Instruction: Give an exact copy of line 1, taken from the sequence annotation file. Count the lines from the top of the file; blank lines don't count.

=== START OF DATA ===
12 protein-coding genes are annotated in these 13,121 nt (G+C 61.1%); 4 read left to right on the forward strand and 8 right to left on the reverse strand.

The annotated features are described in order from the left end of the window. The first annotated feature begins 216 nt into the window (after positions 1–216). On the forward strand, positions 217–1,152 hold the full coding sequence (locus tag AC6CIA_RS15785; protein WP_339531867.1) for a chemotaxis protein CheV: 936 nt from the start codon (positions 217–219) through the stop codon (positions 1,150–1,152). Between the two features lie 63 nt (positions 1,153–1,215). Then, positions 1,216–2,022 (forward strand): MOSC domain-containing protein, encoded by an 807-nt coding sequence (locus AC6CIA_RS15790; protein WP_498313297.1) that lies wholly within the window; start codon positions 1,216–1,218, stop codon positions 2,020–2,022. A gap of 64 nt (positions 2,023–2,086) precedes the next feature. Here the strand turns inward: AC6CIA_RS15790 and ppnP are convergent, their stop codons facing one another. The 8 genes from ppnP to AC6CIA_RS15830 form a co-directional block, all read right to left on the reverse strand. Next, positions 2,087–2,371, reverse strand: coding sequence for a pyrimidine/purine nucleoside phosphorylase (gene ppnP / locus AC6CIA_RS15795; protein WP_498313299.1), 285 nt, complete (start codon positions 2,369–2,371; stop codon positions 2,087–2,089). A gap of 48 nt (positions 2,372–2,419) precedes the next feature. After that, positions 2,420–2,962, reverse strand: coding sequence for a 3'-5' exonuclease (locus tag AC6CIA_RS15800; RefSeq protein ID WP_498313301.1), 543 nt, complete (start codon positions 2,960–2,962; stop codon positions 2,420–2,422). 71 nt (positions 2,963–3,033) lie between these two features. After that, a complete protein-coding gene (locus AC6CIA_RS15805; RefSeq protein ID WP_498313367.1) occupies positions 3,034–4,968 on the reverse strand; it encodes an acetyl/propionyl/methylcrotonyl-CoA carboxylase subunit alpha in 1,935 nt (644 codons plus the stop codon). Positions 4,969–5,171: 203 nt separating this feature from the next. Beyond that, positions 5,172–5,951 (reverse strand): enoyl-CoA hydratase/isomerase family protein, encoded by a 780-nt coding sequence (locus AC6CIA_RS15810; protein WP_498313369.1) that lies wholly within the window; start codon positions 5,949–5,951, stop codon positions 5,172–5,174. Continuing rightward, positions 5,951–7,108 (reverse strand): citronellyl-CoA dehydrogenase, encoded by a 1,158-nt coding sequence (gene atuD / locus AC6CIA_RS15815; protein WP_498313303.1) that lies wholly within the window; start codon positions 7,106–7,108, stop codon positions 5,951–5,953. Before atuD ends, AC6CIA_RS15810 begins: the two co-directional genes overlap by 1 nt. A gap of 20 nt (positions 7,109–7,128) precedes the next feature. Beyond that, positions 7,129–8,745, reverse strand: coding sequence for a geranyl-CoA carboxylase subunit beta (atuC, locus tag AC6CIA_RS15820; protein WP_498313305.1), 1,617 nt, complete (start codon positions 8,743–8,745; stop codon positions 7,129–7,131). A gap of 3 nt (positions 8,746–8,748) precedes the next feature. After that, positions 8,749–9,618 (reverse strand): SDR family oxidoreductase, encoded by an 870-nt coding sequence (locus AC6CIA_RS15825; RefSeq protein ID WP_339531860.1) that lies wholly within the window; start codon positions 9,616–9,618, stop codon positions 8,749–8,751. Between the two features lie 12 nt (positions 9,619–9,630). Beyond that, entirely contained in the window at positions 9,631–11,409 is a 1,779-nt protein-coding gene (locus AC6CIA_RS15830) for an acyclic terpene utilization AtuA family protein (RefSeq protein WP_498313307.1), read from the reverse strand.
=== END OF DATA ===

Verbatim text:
12 protein-coding genes are annotated in these 13,121 nt (G+C 61.1%); 4 read left to right on the forward strand and 8 right to left on the reverse strand.